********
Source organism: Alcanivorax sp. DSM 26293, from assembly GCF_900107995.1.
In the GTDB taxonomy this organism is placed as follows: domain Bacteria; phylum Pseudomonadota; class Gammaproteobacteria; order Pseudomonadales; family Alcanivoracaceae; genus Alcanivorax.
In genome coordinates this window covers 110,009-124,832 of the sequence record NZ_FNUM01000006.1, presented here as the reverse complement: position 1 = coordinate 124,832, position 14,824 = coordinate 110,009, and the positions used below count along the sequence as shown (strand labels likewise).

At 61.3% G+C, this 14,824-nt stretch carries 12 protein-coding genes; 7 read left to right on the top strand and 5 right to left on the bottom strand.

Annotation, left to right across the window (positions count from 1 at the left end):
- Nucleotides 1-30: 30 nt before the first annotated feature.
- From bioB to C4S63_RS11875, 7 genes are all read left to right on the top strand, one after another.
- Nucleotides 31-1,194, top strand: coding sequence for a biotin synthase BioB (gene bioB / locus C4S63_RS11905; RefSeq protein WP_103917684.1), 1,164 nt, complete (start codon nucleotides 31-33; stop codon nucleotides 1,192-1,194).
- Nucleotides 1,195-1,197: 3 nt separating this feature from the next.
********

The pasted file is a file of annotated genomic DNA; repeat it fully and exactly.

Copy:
Source organism: Alcanivorax sp. DSM 26293, from assembly GCF_900107995.1.
In the GTDB taxonomy this organism is placed as follows: domain Bacteria; phylum Pseudomonadota; class Gammaproteobacteria; order Pseudomonadales; family Alcanivoracaceae; genus Alcanivorax.
In genome coordinates this window covers 110,009-124,832 of the sequence record NZ_FNUM01000006.1, presented here as the reverse complement: position 1 = coordinate 124,832, position 14,824 = coordinate 110,009, and the positions used below count along the sequence as shown (strand labels likewise).

At 61.3% G+C, this 14,824-nt stretch carries 12 protein-coding genes; 7 read left to right on the top strand and 5 right to left on the bottom strand.

Annotation, left to right across the window (positions count from 1 at the left end):
- Nucleotides 1-30: 30 nt before the first annotated feature.
- From bioB to C4S63_RS11875, 7 genes are all read left to right on the top strand, one after another.
- Nucleotides 31-1,194, top strand: coding sequence for a biotin synthase BioB (gene bioB / locus C4S63_RS11905; RefSeq protein WP_103917684.1), 1,164 nt, complete (start codon nucleotides 31-33; stop codon nucleotides 1,192-1,194).
- Nucleotides 1,195-1,197: 3 nt separating this feature from the next.